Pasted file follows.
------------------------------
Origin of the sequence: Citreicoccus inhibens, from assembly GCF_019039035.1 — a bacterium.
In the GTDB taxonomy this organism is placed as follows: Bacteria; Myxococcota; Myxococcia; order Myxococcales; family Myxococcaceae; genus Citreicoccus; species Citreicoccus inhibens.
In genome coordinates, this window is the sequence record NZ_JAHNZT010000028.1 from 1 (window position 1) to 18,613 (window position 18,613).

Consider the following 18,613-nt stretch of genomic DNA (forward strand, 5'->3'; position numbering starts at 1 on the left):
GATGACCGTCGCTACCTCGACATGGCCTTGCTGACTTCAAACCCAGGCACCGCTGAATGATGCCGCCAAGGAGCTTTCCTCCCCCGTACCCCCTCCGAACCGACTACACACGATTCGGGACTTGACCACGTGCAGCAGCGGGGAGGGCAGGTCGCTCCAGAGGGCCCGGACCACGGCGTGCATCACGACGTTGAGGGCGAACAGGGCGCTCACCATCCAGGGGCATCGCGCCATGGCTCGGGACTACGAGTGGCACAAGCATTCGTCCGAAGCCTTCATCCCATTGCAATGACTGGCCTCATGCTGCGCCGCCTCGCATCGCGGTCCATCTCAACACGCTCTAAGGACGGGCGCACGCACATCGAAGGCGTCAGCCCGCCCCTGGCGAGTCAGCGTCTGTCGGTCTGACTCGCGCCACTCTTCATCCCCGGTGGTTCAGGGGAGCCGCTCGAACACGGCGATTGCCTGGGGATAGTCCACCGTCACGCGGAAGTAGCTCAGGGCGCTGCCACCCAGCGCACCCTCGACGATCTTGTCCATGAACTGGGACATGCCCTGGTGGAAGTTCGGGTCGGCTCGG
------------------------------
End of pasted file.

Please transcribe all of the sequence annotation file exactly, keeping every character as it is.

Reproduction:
Origin of the sequence: Citreicoccus inhibens, from assembly GCF_019039035.1 — a bacterium.
In the GTDB taxonomy this organism is placed as follows: Bacteria; Myxococcota; Myxococcia; order Myxococcales; family Myxococcaceae; genus Citreicoccus; species Citreicoccus inhibens.
In genome coordinates, this window is the sequence record NZ_JAHNZT010000028.1 from 1 (window position 1) to 18,613 (window position 18,613).

Consider the following 18,613-nt stretch of genomic DNA (forward strand, 5'->3'; position numbering starts at 1 on the left):
GATGACCGTCGCTACCTCGACATGGCCTTGCTGACTTCAAACCCAGGCACCGCTGAATGATGCCGCCAAGGAGCTTTCCTCCCCCGTACCCCCTCCGAACCGACTACACACGATTCGGGACTTGACCACGTGCAGCAGCGGGGAGGGCAGGTCGCTCCAGAGGGCCCGGACCACGGCGTGCATCACGACGTTGAGGGCGAACAGGGCGCTCACCATCCAGGGGCATCGCGCCATGGCTCGGGACTACGAGTGGCACAAGCATTCGTCCGAAGCCTTCATCCCATTGCAATGACTGGCCTCATGCTGCGCCGCCTCGCATCGCGGTCCATCTCAACACGCTCTAAGGACGGGCGCACGCACATCGAAGGCGTCAGCCCGCCCCTGGCGAGTCAGCGTCTGTCGGTCTGACTCGCGCCACTCTTCATCCCCGGTGGTTCAGGGGAGCCGCTCGAACACGGCGATTGCCTGGGGATAGTCCACCGTCACGCGGAAGTAGCTCAGGGCGCTGCCACCCAGCGCACCCTCGACGATCTTGTCCATGAACTGGGACATGCCCTGGTGGAAGTTCGGGTCGGCTCGG